Disasters and drowning are not gender-neutral. As we know from decades of research into the gender dimensions of disaster risk reduction, gender, along with age and disability, is a key vulnerability factor. Women and girls tend to die disproportionately more than men and boys in disaster situations, largely due to differences in social, cultural and economic rights.
For example, in the 2007 Bangladesh and Indonesian tsunamis, female mortality was far higher than male mortality, due to cultural norms making it less likely that young girls learn to swim (Demetriades and Esplen 2008). According to IUCN research, in the 1991 cyclone disasters in Bangladesh, 90% of the 140,000 people who died were women (Ikeda, 1995).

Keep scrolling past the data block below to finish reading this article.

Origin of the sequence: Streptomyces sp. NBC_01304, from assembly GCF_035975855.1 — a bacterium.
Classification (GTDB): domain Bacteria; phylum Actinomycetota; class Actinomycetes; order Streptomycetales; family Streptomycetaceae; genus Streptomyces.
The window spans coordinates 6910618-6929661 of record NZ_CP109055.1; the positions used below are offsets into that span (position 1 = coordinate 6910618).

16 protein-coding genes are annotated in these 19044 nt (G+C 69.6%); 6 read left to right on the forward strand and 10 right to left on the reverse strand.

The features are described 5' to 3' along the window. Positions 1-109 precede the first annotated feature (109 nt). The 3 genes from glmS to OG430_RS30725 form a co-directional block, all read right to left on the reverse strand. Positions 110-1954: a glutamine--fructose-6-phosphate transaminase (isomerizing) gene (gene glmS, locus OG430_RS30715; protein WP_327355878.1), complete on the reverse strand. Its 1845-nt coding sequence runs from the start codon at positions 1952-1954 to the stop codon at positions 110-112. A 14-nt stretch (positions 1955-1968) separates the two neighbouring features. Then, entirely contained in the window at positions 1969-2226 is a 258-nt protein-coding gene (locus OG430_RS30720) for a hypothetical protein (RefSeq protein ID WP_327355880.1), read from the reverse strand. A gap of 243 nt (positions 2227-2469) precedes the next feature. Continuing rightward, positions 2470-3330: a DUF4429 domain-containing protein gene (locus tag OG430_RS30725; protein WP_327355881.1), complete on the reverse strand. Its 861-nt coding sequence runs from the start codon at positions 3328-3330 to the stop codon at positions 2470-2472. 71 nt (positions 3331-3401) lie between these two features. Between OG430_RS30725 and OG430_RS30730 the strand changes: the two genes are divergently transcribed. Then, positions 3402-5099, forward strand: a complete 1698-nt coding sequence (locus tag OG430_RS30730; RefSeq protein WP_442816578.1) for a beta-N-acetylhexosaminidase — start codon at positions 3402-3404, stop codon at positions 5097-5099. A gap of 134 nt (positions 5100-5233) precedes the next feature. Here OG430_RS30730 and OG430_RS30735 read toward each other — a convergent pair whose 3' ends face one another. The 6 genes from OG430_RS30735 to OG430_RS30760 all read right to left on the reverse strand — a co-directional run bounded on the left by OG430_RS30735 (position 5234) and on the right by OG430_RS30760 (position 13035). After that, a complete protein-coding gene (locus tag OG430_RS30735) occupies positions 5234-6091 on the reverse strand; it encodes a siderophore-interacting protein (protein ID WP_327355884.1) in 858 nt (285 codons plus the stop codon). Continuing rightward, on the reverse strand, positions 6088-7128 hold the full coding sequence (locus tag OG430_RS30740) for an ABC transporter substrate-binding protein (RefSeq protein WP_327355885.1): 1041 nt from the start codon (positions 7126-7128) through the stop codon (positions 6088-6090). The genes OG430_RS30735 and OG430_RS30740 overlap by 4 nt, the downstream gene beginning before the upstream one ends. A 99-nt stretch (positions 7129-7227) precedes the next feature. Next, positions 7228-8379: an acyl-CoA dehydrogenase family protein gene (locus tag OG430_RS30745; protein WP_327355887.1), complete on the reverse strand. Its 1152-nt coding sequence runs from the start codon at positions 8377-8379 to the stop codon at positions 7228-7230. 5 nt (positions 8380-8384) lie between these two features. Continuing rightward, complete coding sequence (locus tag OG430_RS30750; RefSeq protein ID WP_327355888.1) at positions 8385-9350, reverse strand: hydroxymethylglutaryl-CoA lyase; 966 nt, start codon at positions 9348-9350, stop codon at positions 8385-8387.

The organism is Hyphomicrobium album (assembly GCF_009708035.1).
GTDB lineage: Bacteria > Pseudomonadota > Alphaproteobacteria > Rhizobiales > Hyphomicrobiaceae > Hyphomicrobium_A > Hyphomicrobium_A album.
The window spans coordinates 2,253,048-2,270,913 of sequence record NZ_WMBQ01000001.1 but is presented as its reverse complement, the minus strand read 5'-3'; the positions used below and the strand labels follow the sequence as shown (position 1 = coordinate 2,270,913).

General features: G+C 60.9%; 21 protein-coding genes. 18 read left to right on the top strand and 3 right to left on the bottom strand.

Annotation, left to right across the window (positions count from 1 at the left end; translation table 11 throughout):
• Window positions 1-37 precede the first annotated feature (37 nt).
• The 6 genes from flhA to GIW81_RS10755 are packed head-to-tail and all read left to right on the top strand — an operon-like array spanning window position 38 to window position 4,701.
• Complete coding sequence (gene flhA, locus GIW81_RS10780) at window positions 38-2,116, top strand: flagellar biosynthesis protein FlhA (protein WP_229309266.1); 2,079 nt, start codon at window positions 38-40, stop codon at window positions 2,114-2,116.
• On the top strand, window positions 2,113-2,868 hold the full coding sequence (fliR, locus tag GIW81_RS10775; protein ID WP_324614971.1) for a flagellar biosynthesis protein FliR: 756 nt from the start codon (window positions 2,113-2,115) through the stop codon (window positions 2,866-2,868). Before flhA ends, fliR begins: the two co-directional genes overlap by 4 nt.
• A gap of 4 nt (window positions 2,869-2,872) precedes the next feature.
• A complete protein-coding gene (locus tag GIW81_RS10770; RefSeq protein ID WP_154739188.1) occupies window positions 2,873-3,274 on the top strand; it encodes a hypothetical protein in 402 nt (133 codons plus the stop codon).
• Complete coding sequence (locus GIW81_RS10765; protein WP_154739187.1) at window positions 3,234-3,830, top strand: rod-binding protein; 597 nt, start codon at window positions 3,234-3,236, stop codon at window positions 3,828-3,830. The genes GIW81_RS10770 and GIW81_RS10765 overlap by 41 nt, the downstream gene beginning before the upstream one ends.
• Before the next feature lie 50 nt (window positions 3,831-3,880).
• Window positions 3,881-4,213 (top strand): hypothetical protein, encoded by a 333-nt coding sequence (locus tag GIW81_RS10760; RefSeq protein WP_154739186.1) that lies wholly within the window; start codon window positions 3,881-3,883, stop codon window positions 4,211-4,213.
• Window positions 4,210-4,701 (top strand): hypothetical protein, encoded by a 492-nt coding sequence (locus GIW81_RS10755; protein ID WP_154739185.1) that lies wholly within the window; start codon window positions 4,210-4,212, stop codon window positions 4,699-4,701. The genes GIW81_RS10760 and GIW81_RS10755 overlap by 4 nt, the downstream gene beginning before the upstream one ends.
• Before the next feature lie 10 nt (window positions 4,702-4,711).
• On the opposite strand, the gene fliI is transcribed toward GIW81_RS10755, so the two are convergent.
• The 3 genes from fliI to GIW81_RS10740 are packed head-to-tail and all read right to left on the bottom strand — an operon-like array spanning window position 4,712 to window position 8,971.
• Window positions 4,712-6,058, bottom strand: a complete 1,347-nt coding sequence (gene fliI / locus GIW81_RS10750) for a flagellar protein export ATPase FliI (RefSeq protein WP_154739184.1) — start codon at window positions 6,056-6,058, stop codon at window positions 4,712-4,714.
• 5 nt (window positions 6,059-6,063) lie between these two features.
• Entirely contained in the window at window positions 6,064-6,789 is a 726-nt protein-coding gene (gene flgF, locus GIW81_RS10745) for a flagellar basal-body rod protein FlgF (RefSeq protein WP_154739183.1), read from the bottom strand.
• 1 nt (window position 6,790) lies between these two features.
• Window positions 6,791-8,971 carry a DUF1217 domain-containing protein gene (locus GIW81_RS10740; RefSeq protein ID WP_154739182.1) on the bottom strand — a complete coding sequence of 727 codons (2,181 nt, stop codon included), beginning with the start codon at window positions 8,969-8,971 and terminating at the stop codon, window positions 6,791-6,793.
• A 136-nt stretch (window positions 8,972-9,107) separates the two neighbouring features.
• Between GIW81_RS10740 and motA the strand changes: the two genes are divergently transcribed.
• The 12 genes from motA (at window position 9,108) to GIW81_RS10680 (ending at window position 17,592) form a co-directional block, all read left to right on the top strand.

According to Oxfam’s research in 2005 in Sri Lanka, it was easier for men to survive during the tsunami because ‘knowing how to swim and climb trees is mainly taught to boys. This social prejudice means that girls and women in Sri Lanka have very few possibilities of surviving in future disasters.’
The need to challenge and change prejudicial cultural and social norms regarding gender difference, which can often have lethal consequences, is a key driver of the TEACH A GIRL TO SWIM campaign.